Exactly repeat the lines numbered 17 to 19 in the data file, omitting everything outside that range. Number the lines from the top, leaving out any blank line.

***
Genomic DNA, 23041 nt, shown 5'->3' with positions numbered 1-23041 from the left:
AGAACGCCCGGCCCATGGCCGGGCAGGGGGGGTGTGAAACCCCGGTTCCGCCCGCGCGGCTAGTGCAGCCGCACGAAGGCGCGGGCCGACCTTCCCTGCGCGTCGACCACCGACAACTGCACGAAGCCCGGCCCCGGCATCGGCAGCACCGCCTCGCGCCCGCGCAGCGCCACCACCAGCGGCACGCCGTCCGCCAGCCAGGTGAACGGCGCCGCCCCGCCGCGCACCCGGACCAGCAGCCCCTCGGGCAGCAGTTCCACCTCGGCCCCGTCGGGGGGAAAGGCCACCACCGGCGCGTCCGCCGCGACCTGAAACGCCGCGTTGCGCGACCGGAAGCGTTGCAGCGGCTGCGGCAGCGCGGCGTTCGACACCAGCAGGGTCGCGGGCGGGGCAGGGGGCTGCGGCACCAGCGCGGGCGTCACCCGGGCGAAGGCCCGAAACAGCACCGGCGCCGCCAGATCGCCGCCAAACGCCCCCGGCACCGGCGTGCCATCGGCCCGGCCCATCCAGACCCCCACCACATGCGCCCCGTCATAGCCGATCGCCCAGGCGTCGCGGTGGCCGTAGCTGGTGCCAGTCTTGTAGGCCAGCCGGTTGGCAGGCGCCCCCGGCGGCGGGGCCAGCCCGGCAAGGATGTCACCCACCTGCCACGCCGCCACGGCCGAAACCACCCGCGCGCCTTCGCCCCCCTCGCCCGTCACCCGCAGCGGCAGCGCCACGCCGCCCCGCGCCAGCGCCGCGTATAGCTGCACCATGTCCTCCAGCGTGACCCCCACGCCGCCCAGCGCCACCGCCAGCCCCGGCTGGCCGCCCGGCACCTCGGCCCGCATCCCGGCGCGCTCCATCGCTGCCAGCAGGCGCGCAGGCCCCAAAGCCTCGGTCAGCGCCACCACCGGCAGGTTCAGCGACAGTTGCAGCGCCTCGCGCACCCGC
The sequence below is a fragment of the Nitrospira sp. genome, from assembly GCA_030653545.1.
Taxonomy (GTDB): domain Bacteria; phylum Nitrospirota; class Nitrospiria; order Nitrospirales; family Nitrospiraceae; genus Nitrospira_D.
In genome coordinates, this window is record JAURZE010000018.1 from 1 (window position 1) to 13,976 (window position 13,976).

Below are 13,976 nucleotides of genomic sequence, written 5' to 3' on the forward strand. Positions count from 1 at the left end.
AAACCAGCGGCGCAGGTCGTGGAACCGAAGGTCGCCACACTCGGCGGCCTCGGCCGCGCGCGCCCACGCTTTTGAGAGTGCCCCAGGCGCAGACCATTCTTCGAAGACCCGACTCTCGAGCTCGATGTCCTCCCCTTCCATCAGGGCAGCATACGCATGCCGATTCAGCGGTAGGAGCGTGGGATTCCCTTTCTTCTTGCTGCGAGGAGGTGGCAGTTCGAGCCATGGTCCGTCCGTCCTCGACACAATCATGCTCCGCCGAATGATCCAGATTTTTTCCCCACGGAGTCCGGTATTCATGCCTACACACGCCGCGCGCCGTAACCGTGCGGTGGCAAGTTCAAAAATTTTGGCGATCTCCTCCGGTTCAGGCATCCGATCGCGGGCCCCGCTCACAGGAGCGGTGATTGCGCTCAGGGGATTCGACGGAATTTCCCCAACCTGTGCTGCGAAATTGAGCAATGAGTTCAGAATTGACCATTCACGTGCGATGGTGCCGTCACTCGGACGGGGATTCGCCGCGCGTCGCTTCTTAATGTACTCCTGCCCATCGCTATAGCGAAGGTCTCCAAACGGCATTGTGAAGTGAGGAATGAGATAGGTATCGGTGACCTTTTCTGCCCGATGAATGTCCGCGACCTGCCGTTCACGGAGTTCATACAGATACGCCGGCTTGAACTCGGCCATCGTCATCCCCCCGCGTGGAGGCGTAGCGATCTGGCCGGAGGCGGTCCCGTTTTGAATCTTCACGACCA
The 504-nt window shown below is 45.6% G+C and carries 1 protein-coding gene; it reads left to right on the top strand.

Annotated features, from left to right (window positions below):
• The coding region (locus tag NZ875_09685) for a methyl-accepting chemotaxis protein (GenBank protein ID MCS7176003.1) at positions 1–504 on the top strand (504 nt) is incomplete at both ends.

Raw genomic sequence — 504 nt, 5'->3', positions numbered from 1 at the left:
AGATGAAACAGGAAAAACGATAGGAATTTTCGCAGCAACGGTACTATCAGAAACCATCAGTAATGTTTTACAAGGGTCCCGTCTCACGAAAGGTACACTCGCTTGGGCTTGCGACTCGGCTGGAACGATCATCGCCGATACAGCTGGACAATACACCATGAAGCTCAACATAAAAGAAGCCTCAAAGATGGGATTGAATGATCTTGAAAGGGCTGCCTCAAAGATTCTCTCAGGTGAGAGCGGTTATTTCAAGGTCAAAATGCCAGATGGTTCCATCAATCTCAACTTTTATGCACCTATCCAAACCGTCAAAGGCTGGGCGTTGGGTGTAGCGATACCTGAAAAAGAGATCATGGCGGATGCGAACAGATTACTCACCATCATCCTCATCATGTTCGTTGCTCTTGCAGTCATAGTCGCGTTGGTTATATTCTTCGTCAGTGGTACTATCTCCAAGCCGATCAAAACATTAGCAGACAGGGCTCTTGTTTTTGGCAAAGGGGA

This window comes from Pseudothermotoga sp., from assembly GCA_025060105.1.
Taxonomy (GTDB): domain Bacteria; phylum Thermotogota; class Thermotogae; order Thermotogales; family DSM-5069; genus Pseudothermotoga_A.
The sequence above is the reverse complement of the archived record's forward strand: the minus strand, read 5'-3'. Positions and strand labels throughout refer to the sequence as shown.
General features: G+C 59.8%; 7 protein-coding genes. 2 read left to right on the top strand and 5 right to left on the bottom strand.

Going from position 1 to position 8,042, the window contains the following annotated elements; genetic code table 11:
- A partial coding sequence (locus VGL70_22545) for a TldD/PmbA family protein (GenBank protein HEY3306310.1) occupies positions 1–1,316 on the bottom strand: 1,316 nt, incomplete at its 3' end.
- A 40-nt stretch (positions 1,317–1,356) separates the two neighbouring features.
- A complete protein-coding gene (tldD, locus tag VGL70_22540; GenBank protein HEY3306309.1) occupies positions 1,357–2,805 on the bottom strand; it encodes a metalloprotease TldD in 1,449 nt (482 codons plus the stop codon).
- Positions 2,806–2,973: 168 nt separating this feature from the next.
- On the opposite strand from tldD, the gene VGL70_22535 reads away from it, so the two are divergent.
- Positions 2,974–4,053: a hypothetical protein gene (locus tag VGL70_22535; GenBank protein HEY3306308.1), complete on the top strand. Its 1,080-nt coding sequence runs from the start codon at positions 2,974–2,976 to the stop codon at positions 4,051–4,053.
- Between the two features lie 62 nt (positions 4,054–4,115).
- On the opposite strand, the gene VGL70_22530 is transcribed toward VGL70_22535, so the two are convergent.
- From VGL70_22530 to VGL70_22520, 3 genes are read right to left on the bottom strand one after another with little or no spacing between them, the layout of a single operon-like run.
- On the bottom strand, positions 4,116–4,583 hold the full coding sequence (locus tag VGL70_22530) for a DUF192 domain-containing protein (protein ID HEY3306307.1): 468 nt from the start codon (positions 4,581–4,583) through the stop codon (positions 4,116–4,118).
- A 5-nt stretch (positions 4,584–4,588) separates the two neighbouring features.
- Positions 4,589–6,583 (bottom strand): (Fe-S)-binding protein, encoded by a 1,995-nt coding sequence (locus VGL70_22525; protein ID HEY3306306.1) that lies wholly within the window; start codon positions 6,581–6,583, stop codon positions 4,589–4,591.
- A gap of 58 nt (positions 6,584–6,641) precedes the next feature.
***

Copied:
Going from position 1 to position 8,042, the window contains the following annotated elements; genetic code table 11:
- A partial coding sequence (locus VGL70_22545) for a TldD/PmbA family protein (GenBank protein HEY3306310.1) occupies positions 1–1,316 on the bottom strand: 1,316 nt, incomplete at its 3' end.
- A 40-nt stretch (positions 1,317–1,356) separates the two neighbouring features.